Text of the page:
Good morning. Here’s what you need to know:
1. The Wall Street Journal reports: “President Barack Obama and congressional leaders agreed Thursday to strive for a blockbuster deficit-reduction deal and will spend the weekend determining whether political support is possible for a sweeping plan to curb entitlements and make major tax-code changes.”
2. House Speaker John Boehner (R-OH) endorsed President Obama’s call for a “big deal.” He told Republican Senators that the nation’s economic future requires bold action. The Speaker said he expects a deal to come together quickly — or to collapse under the weight of partisan resistance.
3. Democratic Congressional leaders said they were open to a “big deal, but warned President Obama that they would not support benefit reductions in Social Security and Medicare. The president is reportedly considering some “adjustments” to Social Security and Medicare benefits, eligibility and age requirements.
4. The New York Times reports that in 2008, “Federal prosecutors officially adopted new guidelines about charging corporations with crimes — a softer approach that, longtime white-collar lawyers and former federal prosecutors say, helps explain the dearth of criminal cases despite a raft of inquiries into the financial crisis.” The details of this story are astonishing.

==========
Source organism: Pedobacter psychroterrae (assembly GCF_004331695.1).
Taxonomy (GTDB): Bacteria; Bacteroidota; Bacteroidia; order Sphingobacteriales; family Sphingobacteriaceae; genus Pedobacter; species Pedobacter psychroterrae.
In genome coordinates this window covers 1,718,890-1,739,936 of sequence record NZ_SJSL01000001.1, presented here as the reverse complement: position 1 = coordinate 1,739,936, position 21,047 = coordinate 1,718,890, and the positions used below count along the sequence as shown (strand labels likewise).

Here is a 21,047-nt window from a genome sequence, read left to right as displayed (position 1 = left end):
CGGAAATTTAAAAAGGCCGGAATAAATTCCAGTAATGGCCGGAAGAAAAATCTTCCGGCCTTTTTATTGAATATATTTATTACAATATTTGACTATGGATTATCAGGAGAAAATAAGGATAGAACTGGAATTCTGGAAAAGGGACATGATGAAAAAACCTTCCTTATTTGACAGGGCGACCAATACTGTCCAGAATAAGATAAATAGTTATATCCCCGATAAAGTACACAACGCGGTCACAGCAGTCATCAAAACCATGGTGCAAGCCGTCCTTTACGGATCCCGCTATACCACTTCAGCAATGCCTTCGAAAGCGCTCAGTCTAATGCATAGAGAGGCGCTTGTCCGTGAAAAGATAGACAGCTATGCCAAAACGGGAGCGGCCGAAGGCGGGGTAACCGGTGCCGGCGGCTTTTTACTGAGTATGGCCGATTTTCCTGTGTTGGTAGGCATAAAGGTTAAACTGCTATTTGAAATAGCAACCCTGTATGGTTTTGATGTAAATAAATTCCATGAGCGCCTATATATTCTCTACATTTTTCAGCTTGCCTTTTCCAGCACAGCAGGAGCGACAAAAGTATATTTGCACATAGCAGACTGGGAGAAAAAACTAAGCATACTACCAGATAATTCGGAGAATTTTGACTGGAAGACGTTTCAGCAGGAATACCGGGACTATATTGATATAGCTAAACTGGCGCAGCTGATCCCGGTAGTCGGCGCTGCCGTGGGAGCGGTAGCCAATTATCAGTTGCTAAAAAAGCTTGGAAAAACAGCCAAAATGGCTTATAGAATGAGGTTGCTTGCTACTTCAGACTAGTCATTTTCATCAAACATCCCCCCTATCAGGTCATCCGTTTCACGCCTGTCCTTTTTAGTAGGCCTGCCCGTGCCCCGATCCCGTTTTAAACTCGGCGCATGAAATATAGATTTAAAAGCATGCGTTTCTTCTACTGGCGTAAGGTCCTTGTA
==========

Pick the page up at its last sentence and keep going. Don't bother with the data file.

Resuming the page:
5. Admiral Mike Mullen yesterday accused Iran of shipping new supplies of deadly weapons to militias in Iraq. Adm. Mullen said that Tehran was hoping to take credit for forcing American troops to go home.
6. Syrian protests against the Assad regime continue to grow across the country. The Wall Street Journal reports: “Protests have built up into nightly affairs in Syria’s sprawling capital and activists are pressing boycotts against Syrian insiders, as action against the government moves closer to the political and administrative core of President Bashar al-Assad’s regime.”
7. Chinese trade policies with regards to, say, rare earth materials, are part of an economic strategy to leverage wealth creation. Clyde Prestowitz wonders why the US is not pursuing similar trade policies.
8. Simon Johnson, the former chief economist for the IMF, argues that tax reform is the key to addressing massive US federal deficits.
9. Former Minnesota Governor Tim Pawlenty is trying not to become the “FIFO” (first in, first out) 2012 GOP presidential candidate. He has now staked his entire campaign on the Iowa caucuses.
10. The Financial Times reports: “Fears that the plunge in US state tax revenues since the recession would lead to a spike in municipal bond defaults have eased. Not only that, but the mass exodus from funds specialising in “munis”, which has resulted in about $50bn of redemptions since last November, appears finally to have slowed.”
11. A report by a California Civil Grand Jury — aptly titled “Whoa! The State of Public Pensions In Los Angeles County” — found that at least 56 of L.A. County’s 88 cities have not funded retiree healthcare at all. That would be not one dollar set aside to pay contractually promised benefits.
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